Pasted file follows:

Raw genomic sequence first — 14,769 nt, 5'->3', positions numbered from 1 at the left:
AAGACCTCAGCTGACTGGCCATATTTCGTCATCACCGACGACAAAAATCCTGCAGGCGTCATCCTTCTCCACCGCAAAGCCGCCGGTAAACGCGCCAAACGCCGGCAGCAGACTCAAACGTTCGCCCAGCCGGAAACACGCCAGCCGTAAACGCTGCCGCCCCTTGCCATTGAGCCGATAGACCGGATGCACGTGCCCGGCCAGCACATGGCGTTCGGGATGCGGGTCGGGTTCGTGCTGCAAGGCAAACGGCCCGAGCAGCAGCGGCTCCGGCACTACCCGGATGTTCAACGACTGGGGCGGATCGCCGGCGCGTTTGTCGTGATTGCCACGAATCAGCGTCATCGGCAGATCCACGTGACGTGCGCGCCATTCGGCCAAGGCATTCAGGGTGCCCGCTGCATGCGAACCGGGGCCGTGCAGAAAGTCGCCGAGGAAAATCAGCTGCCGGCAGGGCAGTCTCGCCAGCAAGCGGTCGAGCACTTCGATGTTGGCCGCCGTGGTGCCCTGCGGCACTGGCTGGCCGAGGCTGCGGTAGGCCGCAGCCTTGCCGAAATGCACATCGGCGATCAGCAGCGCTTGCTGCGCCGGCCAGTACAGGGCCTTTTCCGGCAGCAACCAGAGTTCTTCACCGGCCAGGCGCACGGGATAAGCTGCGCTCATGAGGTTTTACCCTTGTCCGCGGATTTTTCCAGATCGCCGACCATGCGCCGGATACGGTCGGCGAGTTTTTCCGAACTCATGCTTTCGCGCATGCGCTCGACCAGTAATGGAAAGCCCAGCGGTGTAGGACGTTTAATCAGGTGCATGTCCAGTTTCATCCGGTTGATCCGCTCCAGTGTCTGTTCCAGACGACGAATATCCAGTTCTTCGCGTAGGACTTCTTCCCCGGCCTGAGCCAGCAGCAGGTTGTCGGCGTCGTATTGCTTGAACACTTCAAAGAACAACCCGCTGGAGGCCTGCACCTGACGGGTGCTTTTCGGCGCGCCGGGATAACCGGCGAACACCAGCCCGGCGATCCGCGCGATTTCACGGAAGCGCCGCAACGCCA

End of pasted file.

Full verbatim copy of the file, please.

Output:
Raw genomic sequence first — 14,769 nt, 5'->3', positions numbered from 1 at the left:
AAGACCTCAGCTGACTGGCCATATTTCGTCATCACCGACGACAAAAATCCTGCAGGCGTCATCCTTCTCCACCGCAAAGCCGCCGGTAAACGCGCCAAACGCCGGCAGCAGACTCAAACGTTCGCCCAGCCGGAAACACGCCAGCCGTAAACGCTGCCGCCCCTTGCCATTGAGCCGATAGACCGGATGCACGTGCCCGGCCAGCACATGGCGTTCGGGATGCGGGTCGGGTTCGTGCTGCAAGGCAAACGGCCCGAGCAGCAGCGGCTCCGGCACTACCCGGATGTTCAACGACTGGGGCGGATCGCCGGCGCGTTTGTCGTGATTGCCACGAATCAGCGTCATCGGCAGATCCACGTGACGTGCGCGCCATTCGGCCAAGGCATTCAGGGTGCCCGCTGCATGCGAACCGGGGCCGTGCAGAAAGTCGCCGAGGAAAATCAGCTGCCGGCAGGGCAGTCTCGCCAGCAAGCGGTCGAGCACTTCGATGTTGGCCGCCGTGGTGCCCTGCGGCACTGGCTGGCCGAGGCTGCGGTAGGCCGCAGCCTTGCCGAAATGCACATCGGCGATCAGCAGCGCTTGCTGCGCCGGCCAGTACAGGGCCTTTTCCGGCAGCAACCAGAGTTCTTCACCGGCCAGGCGCACGGGATAAGCTGCGCTCATGAGGTTTTACCCTTGTCCGCGGATTTTTCCAGATCGCCGACCATGCGCCGGATACGGTCGGCGAGTTTTTCCGAACTCATGCTTTCGCGCATGCGCTCGACCAGTAATGGAAAGCCCAGCGGTGTAGGACGTTTAATCAGGTGCATGTCCAGTTTCATCCGGTTGATCCGCTCCAGTGTCTGTTCCAGACGACGAATATCCAGTTCTTCGCGTAGGACTTCTTCCCCGGCCTGAGCCAGCAGCAGGTTGTCGGCGTCGTATTGCTTGAACACTTCAAAGAACAACCCGCTGGAGGCCTGCACCTGACGGGTGCTTTTCGGCGCGCCGGGATAACCGGCGAACACCAGCCCGGCGATCCGCGCGATTTCACGGAAGCGCCGCAACGCCA